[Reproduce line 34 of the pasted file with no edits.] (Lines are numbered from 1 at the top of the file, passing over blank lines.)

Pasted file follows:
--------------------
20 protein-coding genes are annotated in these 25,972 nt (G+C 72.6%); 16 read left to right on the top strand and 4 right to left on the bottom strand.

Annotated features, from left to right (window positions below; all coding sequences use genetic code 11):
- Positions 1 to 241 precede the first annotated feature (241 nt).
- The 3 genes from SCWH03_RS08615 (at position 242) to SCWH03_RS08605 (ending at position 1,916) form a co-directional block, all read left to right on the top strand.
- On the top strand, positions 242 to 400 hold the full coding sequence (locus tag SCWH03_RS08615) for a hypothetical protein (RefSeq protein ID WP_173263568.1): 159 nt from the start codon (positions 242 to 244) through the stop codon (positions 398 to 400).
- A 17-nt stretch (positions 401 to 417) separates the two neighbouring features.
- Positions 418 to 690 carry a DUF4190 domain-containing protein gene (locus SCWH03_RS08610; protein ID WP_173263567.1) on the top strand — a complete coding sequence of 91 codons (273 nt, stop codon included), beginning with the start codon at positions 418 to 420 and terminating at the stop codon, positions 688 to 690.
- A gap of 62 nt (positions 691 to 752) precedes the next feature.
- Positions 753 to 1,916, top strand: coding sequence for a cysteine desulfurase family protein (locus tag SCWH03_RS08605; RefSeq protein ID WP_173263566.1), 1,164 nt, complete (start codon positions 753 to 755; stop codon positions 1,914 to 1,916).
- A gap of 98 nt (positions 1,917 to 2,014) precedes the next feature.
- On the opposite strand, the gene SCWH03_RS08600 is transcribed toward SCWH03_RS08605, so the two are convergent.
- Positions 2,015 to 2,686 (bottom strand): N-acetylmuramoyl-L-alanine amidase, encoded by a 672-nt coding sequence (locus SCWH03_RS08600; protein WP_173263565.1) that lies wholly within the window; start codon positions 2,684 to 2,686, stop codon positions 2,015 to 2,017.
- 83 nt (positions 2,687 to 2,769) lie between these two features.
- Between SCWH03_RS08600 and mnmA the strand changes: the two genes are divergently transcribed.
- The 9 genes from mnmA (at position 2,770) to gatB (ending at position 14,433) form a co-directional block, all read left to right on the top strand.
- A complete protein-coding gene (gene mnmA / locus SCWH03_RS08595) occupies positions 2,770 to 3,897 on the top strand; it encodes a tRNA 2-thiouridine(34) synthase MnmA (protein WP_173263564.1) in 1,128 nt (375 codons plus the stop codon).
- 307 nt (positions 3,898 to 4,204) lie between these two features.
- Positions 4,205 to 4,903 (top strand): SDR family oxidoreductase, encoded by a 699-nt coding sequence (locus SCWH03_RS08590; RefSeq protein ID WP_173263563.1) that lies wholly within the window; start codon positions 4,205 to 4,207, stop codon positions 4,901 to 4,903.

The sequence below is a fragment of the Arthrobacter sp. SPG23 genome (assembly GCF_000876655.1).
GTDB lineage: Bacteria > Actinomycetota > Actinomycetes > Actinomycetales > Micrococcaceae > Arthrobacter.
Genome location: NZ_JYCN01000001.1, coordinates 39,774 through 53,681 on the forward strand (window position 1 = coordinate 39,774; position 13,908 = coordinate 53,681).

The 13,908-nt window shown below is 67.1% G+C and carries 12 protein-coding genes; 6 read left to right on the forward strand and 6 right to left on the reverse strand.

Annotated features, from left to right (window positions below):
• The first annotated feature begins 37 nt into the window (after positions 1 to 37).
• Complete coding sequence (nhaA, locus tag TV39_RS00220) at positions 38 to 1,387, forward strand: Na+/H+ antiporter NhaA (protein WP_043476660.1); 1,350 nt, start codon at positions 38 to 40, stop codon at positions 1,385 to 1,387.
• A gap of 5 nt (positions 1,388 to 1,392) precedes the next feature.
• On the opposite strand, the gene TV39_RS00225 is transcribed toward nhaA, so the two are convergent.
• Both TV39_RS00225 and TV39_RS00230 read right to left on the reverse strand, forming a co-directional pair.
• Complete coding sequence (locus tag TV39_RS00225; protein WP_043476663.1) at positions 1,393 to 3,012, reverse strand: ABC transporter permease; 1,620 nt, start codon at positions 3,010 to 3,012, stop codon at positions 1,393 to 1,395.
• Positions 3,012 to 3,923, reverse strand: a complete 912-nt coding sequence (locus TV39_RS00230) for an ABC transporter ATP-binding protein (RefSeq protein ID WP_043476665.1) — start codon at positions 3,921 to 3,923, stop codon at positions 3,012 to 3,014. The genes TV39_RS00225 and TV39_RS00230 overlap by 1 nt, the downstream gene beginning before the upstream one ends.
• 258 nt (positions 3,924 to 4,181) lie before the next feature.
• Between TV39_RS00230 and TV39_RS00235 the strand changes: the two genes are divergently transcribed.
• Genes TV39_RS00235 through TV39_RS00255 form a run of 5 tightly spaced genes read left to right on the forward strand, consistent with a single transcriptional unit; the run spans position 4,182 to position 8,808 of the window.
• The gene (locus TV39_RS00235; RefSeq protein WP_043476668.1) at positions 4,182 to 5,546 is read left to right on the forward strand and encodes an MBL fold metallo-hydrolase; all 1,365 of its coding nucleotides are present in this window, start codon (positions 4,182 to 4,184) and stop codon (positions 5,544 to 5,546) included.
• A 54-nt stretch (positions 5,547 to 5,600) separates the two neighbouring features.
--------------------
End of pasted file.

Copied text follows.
• The gene (locus TV39_RS00235; RefSeq protein WP_043476668.1) at positions 4,182 to 5,546 is read left to right on the forward strand and encodes an MBL fold metallo-hydrolase; all 1,365 of its coding nucleotides are present in this window, start codon (positions 4,182 to 4,184) and stop codon (positions 5,544 to 5,546) included.